And yes, I’ve got the complete 11 season series in a beautiful box set and have been basically binge watching until I was finished. Why? After all, I wasn’t even born by the time the series started and the Korean war was even farther away for an Austrian. It’s all Alan Alda’s fault! And his memoir’s “Never have your dog stuffed”. Which I bought in 2008 and have to shamefully admit, just came around to reading it. But, in my defence, once started I could barely put it down and finished it in no time. And ordered the complete box set of M*A*S*H right away. His experiences and anecdotes from his time filming it – writing and directing several episodes as well – made it irresistible not to watch it.

Of course, I do remember the series in general from reruns and rereruns and rerereruns, watching the one or other episode over the course of the years on German TV. But – apart from being synchronized in German language – it didn’t make that much of an impact on me. Until now! I was hooked after the first few episodes and just loved it! Despite the serious background of the Korean war, it’s mostly about the relationships between the characters and their way to deal with the daily horrors of wounded soldiers and death with practical jokes and fun.

What comes to my mind, watching the episodes, is how lovable the characters are. Apart from brilliant Alan Alda as Captain “Hawkeye” Pierce, I just adore naïve Walter “Radar” O’Reilly with his teddy bear and kindness, beloved by everyone. Or Corporal Klinger, cross-dressing in lovely outfits and trying to find ways to get shipped home any way he can.

In the first three seasons “Trapper” McIntyre as Hawkeye’s sidekick and Colonel Henry Blake were part of the team, being followed by Captain B.J. Hunnicutt and Colonel Sherman Potter. I have to admit, I enjoy those two characters even more than Trapper and Blake.

Even the “villains” – stuffy, conservative, intolerant, annoying and incompetent – surgeon “Frank Burns” is kind of lovable. Or at least likable. Being replaced in Season 6 by Major Charles Emerson Winchester, the Third, from Boston. Who is more British than the British themselves, listening to classical music all the time, coming from a wealthy family, which tends to send him all kinds of luxury items (a warm parka, record player, caviar, foie gras, etc). His character I enjoyed much more than Frank Burns, who was kind of hysteric and loud.

And Margaret “Hot Lips” Houlihan … head nurse. Sometimes a bit shrill, but all in all a great woman. Or Father Mulcahy, the calming presence of MASH 4077, a fierce boxer and dedicated to orphans. My favourite recurring character? Paranoid, mean and ridiculous Colonel Flagg, the ultimate spy / CIA agent and his numerous aliases. 

There are many episodes which have become my favourites. Among them “The gun” and the scene where Colonel Potter covers Radar with his blanket and carefully places Radar’s teddy bear into his arms, after he got drunk because he was accused of stealing a colt .45. Or “Dear Sigmund”, where the visiting and recurring psychiatrist Dr. Freedman is on “vacation” at MASH 4077.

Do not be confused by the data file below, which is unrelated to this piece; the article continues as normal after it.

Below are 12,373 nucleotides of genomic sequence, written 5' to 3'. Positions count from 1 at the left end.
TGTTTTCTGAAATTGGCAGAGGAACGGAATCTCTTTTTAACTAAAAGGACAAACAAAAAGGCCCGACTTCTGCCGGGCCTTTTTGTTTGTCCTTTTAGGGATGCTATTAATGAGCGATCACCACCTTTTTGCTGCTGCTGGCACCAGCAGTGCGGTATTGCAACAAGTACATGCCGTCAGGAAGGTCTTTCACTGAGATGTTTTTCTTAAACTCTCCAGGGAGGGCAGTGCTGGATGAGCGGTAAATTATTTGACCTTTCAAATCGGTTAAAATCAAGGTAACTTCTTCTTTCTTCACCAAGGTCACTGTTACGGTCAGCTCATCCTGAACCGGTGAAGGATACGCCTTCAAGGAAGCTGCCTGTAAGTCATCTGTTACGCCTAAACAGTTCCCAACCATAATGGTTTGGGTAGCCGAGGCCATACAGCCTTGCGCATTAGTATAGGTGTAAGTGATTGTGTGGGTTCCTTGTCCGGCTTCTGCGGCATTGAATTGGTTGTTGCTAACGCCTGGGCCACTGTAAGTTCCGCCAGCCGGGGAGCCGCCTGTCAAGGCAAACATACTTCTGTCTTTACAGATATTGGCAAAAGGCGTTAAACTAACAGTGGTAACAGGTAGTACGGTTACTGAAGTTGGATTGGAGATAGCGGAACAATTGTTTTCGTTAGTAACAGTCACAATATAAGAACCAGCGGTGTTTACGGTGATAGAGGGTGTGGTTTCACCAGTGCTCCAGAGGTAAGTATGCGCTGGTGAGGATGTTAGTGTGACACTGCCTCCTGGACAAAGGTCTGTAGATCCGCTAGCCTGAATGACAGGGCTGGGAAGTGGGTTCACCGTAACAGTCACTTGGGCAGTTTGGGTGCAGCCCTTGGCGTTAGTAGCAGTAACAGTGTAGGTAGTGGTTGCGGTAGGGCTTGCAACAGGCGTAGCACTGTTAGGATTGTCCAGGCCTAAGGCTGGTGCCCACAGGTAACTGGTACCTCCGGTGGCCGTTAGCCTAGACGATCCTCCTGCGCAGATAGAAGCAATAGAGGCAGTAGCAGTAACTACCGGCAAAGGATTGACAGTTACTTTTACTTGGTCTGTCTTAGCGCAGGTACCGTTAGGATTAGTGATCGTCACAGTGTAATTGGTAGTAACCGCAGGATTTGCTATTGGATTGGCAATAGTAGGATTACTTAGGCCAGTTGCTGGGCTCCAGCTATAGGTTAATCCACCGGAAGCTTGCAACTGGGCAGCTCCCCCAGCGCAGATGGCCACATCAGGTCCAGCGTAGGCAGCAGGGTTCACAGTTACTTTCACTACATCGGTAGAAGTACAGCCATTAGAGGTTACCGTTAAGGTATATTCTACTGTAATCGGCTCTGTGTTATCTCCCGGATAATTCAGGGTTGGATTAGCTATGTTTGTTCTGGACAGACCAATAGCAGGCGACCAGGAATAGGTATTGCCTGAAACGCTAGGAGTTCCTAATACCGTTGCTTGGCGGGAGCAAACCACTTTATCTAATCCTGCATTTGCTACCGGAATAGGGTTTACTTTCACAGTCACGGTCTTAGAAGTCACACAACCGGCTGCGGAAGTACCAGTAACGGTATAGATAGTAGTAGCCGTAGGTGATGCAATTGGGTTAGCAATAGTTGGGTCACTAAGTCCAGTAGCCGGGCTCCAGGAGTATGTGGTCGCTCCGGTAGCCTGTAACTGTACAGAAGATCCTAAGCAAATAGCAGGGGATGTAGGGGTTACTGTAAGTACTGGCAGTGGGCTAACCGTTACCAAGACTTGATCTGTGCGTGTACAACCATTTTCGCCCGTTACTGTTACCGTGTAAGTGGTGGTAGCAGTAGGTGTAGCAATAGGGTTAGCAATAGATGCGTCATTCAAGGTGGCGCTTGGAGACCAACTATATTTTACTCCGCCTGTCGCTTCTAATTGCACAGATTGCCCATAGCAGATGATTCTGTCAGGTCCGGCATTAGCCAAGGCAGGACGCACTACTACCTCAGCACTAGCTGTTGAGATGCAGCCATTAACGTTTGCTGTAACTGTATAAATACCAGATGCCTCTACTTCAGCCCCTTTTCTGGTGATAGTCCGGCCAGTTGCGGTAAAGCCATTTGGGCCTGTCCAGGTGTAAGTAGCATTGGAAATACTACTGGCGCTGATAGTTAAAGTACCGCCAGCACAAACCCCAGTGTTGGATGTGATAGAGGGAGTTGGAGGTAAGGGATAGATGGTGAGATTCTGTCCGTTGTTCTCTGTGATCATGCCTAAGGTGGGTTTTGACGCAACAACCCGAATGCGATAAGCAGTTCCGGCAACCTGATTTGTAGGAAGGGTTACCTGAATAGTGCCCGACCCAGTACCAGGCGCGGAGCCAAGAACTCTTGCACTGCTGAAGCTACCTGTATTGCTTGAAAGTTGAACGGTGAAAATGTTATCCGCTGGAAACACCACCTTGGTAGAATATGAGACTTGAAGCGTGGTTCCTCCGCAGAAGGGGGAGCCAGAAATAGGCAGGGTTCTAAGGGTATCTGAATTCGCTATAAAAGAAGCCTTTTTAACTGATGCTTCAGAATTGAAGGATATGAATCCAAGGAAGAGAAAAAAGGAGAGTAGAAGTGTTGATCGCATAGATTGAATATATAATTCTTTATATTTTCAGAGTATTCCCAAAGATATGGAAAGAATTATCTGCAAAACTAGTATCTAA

“The Korean surgeon”, where a former wounded and treated “enemy” surgeon starts working at MASH with the help of Hawkeye and Hunnicutt. “The Colonel’s horse” – where the whole camp does everything to save Colonel Potter’s horse during his absence. “None like it hot” with a foldable bathtub being the main character in hot Korea, everyone standing in line – and starting fights – to have a cold bath. Ending with Radar having had to have his tonsils removed and Hawkeye trading the bathtub for two tubs of strawberry ice cream for Radar.

Or the last episode of Season 7 “The Party”, where the team shoots a picture of all of them together for their loved ones at home, who then meet up in New York for a “reunion” to celebrate together.

Season 8 starts kind of sadly with Radar leaving MASH and Klinger taking over his post. And even though Klinger is a marvellous replacement and great character, I did miss kind Radar. What I also missed in the later seasons? Klinger and his crazy lovely outfits. He did wear his fur coat occasionally but was seen in his green uniform more and more as clerk.

“Death takes a holiday” – the Christmas episode from Season 9 – shows another side of aristocratic Charles Winchester as he anonymously donates to a Korean orphanage and Hunnicutt and Hawkeye try to delay the death of mortally wounded soldier to save the soldier’s family the pain of having him died on Christmas Day.

Or “The Birthday Girls” from Season 10, where Margaret desperately tries to get to Tokyo to celebrate her birthday and is stranded on the road with Klinger. And Charles being unlike Charles in “Say no more” of Season 11 as he gets a famed doctor to MASH for Margaret, who had planned to attend this doctor’s lecture and couldn’t go due to laryngitis. 

And then, of course, the final “Goodbye” episode, with the end of the war. A two-hour feature and I couldn’t help getting emotional too. A great ending to a great series. Kudos to Alan Alda, who not only played the main character but also wrote and directed several episodes! And I enjoyed every single one of them!

(By the way, for all those who tend to have forgotten what MASH stands for – like me – here the solution to the riddle: Mobile Army Surgical Hospital!)


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